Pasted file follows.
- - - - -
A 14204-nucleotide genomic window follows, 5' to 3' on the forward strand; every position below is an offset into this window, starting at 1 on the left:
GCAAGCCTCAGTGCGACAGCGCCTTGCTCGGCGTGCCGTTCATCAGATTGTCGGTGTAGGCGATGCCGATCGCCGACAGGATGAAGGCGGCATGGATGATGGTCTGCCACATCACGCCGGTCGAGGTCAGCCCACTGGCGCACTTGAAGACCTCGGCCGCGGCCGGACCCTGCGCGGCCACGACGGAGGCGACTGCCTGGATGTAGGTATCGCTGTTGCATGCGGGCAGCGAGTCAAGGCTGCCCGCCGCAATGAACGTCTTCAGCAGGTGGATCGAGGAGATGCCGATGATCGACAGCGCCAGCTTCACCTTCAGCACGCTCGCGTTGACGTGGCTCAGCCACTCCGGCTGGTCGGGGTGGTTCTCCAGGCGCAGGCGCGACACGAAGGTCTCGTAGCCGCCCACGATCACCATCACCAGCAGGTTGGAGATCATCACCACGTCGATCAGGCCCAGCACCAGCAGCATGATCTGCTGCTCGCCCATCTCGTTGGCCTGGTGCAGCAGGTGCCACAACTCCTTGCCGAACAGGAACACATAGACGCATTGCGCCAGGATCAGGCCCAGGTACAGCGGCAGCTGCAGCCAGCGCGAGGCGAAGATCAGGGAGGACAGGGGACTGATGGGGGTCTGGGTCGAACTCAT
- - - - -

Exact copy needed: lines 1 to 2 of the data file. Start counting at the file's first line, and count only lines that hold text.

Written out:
A 14204-nucleotide genomic window follows, 5' to 3' on the forward strand; every position below is an offset into this window, starting at 1 on the left:
GCAAGCCTCAGTGCGACAGCGCCTTGCTCGGCGTGCCGTTCATCAGATTGTCGGTGTAGGCGATGCCGATCGCCGACAGGATGAAGGCGGCATGGATGATGGTCTGCCACATCACGCCGGTCGAGGTCAGCCCACTGGCGCACTTGAAGACCTCGGCCGCGGCCGGACCCTGCGCGGCCACGACGGAGGCGACTGCCTGGATGTAGGTATCGCTGTTGCATGCGGGCAGCGAGTCAAGGCTGCCCGCCGCAATGAACGTCTTCAGCAGGTGGATCGAGGAGATGCCGATGATCGACAGCGCCAGCTTCACCTTCAGCACGCTCGCGTTGACGTGGCTCAGCCACTCCGGCTGGTCGGGGTGGTTCTCCAGGCGCAGGCGCGACACGAAGGTCTCGTAGCCGCCCACGATCACCATCACCAGCAGGTTGGAGATCATCACCACGTCGATCAGGCCCAGCACCAGCAGCATGATCTGCTGCTCGCCCATCTCGTTGGCCTGGTGCAGCAGGTGCCACAACTCCTTGCCGAACAGGAACACATAGACGCATTGCGCCAGGATCAGGCCCAGGTACAGCGGCAGCTGCAGCCAGCGCGAGGCGAAGATCAGGGAGGACAGGGGACTGATGGGGGTCTGGGTCGAACTCAT